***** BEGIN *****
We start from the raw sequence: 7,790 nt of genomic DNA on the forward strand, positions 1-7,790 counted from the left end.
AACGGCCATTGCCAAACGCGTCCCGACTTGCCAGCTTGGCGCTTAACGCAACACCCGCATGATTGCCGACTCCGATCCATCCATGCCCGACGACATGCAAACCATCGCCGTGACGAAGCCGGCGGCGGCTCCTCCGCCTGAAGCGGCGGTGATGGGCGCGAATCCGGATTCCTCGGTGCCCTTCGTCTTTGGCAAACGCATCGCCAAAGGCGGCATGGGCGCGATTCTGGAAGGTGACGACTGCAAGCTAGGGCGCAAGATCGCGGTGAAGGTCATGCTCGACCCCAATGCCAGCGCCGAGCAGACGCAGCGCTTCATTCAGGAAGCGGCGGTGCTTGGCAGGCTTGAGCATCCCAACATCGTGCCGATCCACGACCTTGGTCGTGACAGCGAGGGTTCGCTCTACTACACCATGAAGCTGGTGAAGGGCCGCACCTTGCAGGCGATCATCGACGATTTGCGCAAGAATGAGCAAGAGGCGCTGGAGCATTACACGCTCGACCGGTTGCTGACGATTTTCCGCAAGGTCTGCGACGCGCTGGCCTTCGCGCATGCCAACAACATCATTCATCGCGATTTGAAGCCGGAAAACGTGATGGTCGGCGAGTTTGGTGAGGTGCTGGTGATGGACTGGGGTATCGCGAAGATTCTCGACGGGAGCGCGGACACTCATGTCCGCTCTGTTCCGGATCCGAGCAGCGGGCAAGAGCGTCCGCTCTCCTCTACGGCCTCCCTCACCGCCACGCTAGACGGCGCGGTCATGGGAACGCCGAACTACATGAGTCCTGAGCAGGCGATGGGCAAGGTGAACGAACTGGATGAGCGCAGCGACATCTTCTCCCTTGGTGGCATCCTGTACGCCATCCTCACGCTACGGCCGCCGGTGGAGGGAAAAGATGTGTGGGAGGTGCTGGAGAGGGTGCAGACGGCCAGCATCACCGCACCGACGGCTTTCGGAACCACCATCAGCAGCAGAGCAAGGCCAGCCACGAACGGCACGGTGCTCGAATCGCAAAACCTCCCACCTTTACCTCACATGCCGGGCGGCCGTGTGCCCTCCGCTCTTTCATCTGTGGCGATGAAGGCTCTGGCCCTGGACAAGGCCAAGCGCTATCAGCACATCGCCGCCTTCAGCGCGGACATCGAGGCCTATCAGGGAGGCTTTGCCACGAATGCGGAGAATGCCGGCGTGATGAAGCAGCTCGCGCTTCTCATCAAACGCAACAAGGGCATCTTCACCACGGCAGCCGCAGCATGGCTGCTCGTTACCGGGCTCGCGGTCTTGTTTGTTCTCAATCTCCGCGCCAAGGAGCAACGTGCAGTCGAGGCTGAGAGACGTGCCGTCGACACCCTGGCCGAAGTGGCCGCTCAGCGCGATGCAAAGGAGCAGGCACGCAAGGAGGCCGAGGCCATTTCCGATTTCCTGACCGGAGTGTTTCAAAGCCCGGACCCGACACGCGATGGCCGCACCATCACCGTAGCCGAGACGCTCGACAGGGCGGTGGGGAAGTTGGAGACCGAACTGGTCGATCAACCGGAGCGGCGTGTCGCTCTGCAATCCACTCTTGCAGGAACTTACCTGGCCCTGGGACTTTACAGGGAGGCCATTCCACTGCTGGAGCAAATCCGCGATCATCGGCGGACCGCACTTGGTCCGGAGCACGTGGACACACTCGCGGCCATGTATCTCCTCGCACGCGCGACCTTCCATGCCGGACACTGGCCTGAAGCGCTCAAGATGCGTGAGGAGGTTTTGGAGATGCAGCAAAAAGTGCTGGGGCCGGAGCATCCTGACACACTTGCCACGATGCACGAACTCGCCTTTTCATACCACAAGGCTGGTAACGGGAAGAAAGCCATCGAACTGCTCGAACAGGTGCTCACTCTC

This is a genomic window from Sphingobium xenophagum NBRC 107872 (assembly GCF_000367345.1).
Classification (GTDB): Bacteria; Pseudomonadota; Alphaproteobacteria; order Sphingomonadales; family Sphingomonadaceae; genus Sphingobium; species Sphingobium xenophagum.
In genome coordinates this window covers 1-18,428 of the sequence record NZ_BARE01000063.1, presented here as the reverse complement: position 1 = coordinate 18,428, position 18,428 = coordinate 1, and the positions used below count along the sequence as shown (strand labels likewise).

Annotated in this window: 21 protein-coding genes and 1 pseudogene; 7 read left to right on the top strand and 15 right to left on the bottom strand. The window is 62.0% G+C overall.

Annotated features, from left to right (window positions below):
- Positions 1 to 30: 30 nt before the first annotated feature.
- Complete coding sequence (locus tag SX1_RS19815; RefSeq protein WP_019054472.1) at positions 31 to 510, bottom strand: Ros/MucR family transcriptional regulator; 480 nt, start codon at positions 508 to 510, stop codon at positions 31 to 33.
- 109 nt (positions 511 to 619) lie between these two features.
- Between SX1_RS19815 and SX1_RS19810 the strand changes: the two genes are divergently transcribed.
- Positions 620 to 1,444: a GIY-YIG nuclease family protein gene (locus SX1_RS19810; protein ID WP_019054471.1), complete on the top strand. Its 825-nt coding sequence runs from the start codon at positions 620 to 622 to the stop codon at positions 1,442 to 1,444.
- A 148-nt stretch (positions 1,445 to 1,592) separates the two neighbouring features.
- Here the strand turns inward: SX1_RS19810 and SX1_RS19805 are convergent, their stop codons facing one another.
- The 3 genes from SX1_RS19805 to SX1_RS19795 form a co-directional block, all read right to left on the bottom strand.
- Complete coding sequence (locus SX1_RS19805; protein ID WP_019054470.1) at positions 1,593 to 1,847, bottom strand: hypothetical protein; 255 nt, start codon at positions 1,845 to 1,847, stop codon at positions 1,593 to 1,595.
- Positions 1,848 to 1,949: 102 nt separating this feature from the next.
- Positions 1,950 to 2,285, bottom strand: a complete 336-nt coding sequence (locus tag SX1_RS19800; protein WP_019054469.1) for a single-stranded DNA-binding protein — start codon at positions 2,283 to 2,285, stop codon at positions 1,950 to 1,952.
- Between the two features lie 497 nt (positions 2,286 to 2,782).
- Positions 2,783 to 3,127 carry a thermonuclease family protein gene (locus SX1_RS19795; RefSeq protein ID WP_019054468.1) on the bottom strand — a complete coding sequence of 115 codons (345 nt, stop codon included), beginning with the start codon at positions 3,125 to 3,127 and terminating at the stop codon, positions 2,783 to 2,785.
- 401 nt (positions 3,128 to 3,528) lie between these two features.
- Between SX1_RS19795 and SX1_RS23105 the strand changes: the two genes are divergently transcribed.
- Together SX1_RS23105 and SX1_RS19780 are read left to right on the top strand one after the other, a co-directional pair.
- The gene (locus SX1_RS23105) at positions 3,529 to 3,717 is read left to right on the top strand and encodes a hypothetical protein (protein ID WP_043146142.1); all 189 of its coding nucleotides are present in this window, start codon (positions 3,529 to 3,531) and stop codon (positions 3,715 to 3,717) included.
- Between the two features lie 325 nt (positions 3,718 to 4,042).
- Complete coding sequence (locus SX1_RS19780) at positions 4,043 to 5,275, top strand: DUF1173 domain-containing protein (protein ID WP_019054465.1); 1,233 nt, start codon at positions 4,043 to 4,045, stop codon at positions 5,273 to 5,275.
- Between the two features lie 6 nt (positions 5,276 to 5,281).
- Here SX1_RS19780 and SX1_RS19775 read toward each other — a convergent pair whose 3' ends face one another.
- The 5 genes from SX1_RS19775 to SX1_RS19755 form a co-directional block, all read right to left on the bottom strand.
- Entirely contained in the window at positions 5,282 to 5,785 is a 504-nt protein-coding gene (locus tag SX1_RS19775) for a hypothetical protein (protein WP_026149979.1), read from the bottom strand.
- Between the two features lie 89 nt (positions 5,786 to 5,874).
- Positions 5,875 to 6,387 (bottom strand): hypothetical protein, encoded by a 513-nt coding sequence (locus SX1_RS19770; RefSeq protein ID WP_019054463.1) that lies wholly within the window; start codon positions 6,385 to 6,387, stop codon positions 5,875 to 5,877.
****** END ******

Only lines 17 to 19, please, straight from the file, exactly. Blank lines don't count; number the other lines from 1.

- Positions 1,848 to 1,949: 102 nt separating this feature from the next.
- Positions 1,950 to 2,285, bottom strand: a complete 336-nt coding sequence (locus tag SX1_RS19800; protein WP_019054469.1) for a single-stranded DNA-binding protein — start codon at positions 2,283 to 2,285, stop codon at positions 1,950 to 1,952.
- Between the two features lie 497 nt (positions 2,286 to 2,782).